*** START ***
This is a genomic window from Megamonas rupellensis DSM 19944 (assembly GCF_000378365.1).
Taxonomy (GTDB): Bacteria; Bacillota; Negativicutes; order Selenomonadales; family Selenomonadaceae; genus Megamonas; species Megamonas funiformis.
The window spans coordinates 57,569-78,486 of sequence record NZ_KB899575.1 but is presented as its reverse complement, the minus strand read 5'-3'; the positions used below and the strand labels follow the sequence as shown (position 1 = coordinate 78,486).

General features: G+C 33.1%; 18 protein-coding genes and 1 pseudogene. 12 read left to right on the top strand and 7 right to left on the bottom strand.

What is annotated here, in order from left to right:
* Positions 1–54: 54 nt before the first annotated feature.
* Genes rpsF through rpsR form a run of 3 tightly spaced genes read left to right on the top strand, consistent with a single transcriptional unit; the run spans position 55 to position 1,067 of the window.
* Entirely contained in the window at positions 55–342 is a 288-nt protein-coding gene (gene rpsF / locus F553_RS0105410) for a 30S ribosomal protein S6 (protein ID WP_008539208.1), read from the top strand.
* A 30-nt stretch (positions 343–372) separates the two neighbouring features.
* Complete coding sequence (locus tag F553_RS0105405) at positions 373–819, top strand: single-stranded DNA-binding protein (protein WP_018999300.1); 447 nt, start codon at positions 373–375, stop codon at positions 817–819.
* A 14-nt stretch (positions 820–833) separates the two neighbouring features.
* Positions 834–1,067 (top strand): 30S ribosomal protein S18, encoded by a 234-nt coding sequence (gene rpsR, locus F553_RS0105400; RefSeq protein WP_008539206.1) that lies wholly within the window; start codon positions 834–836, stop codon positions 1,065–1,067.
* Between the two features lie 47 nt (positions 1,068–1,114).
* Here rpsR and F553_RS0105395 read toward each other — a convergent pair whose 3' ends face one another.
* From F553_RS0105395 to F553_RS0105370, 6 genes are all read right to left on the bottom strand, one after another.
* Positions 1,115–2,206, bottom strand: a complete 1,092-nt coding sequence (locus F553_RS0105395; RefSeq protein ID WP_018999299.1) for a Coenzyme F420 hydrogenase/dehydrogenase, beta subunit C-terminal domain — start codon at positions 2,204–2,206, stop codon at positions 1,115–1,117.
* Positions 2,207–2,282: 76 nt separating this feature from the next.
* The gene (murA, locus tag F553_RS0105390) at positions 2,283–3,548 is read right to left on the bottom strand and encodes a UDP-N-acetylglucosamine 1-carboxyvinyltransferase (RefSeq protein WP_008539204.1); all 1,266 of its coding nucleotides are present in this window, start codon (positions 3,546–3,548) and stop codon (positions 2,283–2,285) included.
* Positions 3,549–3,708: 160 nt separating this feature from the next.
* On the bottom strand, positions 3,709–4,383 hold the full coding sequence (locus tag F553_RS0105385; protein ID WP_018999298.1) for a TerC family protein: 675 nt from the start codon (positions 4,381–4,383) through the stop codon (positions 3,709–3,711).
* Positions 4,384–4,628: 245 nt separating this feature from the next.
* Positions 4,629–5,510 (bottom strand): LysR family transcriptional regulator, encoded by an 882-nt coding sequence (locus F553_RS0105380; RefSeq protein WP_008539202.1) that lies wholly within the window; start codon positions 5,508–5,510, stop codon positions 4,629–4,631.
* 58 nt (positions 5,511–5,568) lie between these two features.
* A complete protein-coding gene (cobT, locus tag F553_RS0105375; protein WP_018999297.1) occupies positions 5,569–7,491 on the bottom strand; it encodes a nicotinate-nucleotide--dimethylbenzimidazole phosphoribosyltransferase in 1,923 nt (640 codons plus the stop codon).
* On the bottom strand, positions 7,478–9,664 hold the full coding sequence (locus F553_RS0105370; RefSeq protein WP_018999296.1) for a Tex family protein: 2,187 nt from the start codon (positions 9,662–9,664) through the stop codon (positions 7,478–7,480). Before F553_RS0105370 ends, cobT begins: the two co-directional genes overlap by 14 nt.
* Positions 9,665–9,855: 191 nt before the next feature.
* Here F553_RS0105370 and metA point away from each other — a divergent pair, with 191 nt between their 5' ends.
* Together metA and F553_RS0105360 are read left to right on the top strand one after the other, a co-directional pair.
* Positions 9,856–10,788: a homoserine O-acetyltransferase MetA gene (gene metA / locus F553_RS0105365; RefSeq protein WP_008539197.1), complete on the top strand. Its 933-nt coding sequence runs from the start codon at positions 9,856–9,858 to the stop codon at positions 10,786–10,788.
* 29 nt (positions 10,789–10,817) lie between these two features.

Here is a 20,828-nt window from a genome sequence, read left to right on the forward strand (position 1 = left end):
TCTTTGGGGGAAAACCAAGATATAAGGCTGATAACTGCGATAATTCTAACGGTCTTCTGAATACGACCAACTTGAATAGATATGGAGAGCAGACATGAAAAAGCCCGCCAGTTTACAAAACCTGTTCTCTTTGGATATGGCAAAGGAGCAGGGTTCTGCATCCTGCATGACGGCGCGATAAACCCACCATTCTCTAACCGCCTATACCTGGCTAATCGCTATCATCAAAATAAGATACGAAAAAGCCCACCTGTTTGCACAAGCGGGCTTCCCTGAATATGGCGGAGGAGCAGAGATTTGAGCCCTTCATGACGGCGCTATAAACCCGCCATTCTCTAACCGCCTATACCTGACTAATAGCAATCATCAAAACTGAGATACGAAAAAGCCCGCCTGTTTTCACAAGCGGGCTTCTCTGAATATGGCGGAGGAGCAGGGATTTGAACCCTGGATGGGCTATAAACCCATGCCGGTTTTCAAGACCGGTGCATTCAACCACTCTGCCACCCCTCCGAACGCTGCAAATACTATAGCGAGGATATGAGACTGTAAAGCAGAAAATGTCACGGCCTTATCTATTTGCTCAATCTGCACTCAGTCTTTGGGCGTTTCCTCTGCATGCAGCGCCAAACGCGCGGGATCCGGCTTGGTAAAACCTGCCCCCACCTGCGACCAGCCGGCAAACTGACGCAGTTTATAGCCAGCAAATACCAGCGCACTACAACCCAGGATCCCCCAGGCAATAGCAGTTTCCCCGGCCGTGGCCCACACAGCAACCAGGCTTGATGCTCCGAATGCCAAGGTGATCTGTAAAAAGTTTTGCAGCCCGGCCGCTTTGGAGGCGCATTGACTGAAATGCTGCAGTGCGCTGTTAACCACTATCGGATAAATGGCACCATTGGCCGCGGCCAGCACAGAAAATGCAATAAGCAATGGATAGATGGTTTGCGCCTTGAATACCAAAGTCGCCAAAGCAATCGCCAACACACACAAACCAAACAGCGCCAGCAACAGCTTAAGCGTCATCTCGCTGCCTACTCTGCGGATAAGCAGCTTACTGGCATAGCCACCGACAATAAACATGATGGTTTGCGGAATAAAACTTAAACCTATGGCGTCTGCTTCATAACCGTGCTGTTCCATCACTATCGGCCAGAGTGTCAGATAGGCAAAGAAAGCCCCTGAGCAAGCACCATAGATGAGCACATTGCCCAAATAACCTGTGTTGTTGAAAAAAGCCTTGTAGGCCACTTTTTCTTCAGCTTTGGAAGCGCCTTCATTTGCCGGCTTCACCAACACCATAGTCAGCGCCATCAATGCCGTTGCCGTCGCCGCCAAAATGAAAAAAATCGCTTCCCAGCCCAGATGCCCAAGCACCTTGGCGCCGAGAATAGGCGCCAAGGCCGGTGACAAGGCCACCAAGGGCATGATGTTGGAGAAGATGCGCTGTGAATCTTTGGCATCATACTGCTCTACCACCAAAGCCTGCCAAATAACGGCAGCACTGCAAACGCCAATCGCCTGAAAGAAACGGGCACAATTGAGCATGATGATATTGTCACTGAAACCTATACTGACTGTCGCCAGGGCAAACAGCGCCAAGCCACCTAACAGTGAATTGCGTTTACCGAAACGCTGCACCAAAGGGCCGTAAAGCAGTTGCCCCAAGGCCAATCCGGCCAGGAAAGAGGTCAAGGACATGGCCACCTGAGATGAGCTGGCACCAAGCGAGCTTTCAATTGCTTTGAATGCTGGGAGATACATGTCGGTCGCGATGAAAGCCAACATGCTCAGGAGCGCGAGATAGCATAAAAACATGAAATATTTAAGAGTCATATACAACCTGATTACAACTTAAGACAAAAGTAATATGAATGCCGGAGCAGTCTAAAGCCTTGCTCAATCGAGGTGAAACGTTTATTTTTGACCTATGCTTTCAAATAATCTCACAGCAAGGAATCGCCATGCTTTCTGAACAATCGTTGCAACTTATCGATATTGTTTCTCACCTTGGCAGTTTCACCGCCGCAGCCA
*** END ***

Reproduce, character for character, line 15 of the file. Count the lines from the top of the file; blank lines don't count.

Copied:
* From F553_RS0105395 to F553_RS0105370, 6 genes are all read right to left on the bottom strand, one after another.